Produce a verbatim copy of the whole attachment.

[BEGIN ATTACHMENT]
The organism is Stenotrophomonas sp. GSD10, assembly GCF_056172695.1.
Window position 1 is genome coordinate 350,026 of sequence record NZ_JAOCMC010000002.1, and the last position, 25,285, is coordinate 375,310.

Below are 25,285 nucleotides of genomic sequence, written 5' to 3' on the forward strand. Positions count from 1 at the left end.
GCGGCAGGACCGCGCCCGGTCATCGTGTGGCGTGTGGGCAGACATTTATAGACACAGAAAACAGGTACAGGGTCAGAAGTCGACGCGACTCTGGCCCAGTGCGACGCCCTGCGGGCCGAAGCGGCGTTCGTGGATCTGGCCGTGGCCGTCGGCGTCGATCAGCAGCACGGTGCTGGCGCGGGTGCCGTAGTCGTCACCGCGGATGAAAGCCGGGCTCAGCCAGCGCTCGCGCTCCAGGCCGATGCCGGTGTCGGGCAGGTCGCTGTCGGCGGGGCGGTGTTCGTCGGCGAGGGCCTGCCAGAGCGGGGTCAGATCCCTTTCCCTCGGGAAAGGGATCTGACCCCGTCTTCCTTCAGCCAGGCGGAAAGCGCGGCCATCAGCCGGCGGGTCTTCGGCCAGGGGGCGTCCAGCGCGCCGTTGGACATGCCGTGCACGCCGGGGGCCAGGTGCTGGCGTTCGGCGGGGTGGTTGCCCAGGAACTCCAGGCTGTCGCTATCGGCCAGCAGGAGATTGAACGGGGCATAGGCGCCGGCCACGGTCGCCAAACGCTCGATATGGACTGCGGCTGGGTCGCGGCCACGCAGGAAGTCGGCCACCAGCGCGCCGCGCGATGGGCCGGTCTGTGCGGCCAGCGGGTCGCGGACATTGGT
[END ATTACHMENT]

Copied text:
The organism is Stenotrophomonas sp. GSD10, assembly GCF_056172695.1.
Window position 1 is genome coordinate 350,026 of sequence record NZ_JAOCMC010000002.1, and the last position, 25,285, is coordinate 375,310.

Below are 25,285 nucleotides of genomic sequence, written 5' to 3' on the forward strand. Positions count from 1 at the left end.
GCGGCAGGACCGCGCCCGGTCATCGTGTGGCGTGTGGGCAGACATTTATAGACACAGAAAACAGGTACAGGGTCAGAAGTCGACGCGACTCTGGCCCAGTGCGACGCCCTGCGGGCCGAAGCGGCGTTCGTGGATCTGGCCGTGGCCGTCGGCGTCGATCAGCAGCACGGTGCTGGCGCGGGTGCCGTAGTCGTCACCGCGGATGAAAGCCGGGCTCAGCCAGCGCTCGCGCTCCAGGCCGATGCCGGTGTCGGGCAGGTCGCTGTCGGCGGGGCGGTGTTCGTCGGCGAGGGCCTGCCAGAGCGGGGTCAGATCCCTTTCCCTCGGGAAAGGGATCTGACCCCGTCTTCCTTCAGCCAGGCGGAAAGCGCGGCCATCAGCCGGCGGGTCTTCGGCCAGGGGGCGTCCAGCGCGCCGTTGGACATGCCGTGCACGCCGGGGGCCAGGTGCTGGCGTTCGGCGGGGTGGTTGCCCAGGAACTCCAGGCTGTCGCTATCGGCCAGCAGGAGATTGAACGGGGCATAGGCGCCGGCCACGGTCGCCAAACGCTCGATATGGACTGCGGCTGGGTCGCGGCCACGCAGGAAGTCGGCCACCAGCGCGCCGCGCGATGGGCCGGTCTGTGCGGCCAGCGGGTCGCGGACATTGGT